Discussion in 'Biology & Genetics' started by BenTheMan, Oct 13, 2008.
This is a good thread.
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Ben, it sounds from your questions like you could benefit from an introductory biology course. There are lots available on-line, though they should be available at your university as well.
The pro-karyotes are quite simple in organization. Their DNA is a simple loop, found loose in the cell body. They are very tiny organisms, about 1,000 times smaller in volume than a eu-karyote. They are typically nowadays called bacteria, or the photosynthetic ones are called blue-green algae. The ones nowadays are, of course, descendants of ones that lived hundreds of millions of years ago, before there were any eu-karyotes.
Over evolutionary time, it is believed that one line of pro-karyotes became more complex, and evolved into a primitive eu-karyote. That primitive eu-karyote had far more DNA, and it became organized into a body we now call a chromosome, rather than just a simple loop structure. The chromosome itself became segregated from the remainder of the cell, by being enclosed in a separate wall-mechanism, and we now call that segregated assembly the 'nucleus' of the eukaryotic cell.
The more complex arrangement of the DNA also required a more complex reproduction mechanism. The simple loop-arrangement of the pro-karyote's DNA simply split in half, and then had complimentary pairing, producing two loops, thus then allowing the cell body itself to split into two, with each half now having one of the two loops. We call that process 'binary fission'. That's where physicists borrowed the name to talk about the fission of an atomic nucleus.
The eu-karyote chromosomes are too complex for that simple duplicating process of binary fission. Instead, a more elaborate process evolved that we now call mitosis. This involves a spindle apparatus to pull apart the splitting/duplicating chromosomes, as well as dissolution of the nuclear wall, and reformation of the nucleus wall after they have duplicated/separated. It is a multi-step process, and there are lots of tutorials available on that as well.
Still later, eu-karyotes developed an even more elaborate mechanism of reproduction, in which the chromosomes not only duplicated, but are split again, forming four sets of chromosomes. This is a 'sexual' process we call meiosis, and starts out like mitosis, but becomes more involved with more steps. A single diploid [two sets of nearly-identical chromosomes] cell will thus divide into four cells, each with a haploid [one set of chromosomes] compliment of chromosomes. That haploid cell, in many organisms, can grow into an adult in the haploid phase, and/or it can fuse with another haploid to form a diploid cell in a process called sexual-union, which in higher organisms we call 'fertilization' [as in the pairing of a sperm and egg].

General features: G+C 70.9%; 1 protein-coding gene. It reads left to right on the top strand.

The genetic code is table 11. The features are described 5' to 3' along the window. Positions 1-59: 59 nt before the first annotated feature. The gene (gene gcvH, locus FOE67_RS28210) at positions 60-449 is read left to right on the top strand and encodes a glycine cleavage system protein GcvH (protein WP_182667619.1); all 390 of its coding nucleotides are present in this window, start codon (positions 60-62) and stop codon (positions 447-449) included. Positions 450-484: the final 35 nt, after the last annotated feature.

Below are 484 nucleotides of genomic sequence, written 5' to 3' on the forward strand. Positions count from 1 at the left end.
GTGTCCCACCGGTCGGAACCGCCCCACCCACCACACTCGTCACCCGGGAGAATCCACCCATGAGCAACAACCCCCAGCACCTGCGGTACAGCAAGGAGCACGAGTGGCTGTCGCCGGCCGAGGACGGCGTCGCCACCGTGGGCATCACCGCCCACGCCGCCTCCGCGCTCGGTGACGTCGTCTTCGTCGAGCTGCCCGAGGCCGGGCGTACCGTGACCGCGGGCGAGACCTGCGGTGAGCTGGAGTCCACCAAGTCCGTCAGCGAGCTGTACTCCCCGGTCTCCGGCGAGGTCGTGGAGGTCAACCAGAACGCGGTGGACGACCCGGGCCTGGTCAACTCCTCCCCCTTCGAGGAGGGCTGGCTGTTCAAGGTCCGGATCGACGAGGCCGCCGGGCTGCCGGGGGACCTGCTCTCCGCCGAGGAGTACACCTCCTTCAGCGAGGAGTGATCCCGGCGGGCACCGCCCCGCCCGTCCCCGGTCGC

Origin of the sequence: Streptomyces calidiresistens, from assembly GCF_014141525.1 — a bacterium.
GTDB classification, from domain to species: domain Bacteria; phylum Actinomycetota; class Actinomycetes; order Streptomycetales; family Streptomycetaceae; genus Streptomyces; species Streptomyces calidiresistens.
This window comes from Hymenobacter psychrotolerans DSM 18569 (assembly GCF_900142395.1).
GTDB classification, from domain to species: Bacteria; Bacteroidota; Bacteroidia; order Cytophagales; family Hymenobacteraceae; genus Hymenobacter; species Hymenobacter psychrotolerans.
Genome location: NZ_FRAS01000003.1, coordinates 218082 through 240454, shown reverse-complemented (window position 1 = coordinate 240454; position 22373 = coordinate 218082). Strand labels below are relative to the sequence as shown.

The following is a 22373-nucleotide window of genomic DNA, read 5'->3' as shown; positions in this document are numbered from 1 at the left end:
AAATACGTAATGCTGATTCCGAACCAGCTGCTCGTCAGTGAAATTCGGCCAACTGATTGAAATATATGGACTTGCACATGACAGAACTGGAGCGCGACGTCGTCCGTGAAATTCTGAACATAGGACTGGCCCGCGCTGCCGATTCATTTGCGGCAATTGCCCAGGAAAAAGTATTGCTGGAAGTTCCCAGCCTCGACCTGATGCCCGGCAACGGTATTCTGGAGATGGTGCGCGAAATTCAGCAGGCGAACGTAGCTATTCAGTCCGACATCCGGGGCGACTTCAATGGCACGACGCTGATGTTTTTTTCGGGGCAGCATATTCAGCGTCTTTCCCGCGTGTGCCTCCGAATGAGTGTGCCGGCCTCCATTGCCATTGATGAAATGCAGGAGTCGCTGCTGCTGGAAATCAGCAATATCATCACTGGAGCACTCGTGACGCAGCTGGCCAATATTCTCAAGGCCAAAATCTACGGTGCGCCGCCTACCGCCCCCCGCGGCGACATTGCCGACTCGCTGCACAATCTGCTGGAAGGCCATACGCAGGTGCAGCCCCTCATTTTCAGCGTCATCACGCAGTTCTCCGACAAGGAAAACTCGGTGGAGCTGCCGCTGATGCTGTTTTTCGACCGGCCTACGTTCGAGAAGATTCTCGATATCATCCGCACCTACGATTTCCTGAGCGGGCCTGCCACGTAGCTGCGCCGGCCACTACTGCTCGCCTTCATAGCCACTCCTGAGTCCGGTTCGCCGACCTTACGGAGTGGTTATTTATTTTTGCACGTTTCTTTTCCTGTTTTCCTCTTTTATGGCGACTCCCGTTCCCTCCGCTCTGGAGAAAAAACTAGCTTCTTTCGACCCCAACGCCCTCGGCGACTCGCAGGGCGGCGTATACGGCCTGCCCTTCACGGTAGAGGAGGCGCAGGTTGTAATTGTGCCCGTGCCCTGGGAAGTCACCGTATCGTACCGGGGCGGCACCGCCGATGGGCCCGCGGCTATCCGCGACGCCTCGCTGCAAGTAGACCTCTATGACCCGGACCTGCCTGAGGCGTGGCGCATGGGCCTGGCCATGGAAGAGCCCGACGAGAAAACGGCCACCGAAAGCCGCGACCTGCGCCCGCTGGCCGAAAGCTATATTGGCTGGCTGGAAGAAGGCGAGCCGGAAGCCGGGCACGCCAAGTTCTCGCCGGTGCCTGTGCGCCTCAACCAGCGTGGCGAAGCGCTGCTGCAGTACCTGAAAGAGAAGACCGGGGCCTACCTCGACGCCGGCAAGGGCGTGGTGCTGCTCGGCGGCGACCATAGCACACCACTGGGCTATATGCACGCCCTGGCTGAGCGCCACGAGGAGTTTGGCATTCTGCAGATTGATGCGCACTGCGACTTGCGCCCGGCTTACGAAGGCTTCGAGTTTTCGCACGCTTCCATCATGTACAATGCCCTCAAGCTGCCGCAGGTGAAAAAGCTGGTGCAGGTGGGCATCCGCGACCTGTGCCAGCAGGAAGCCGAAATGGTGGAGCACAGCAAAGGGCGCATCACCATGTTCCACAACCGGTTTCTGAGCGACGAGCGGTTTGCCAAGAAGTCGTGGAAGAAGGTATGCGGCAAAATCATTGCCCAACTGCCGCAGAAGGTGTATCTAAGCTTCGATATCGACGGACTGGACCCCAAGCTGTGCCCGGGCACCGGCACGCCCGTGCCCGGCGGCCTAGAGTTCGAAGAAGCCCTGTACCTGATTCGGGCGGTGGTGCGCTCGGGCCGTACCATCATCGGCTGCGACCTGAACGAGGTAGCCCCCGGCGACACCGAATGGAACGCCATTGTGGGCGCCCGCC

That primitive eu-karyote that developed meiosis then became the precursor of a eu-karyote that likely ate [engulfed] a bacteria, but wasn't able to digest it. Instead, the bacteria became symbiotic with the much larger eu-karyote cell, and eventually produced a line of cells in which it was beneficial to the host. Over time, it became part of the cell, and we call that organelle, which evolved from a bacteria, a mitochondria. Evidence of the mitochondria's bacterial ancestry is found in that the mitochondria reproduces on its own within the cell, using loop DNA like a bacteria. It has its own set of ribosomes, and the RNA that make up the ribosome bodies are similar in size and structure to the RNA of bacterial ribosomes, and quite dissimilar to the eukaryote ribosomes in the main body of the eukaryote. That's how we can trace female ancestry, as the sperm cells are too small to contain mitochondria [typically], and consequently higher organisms pass their mitochondria to descendants only from the female side [which egg is huge compared to the sperm, and thus has lots of mitochondria]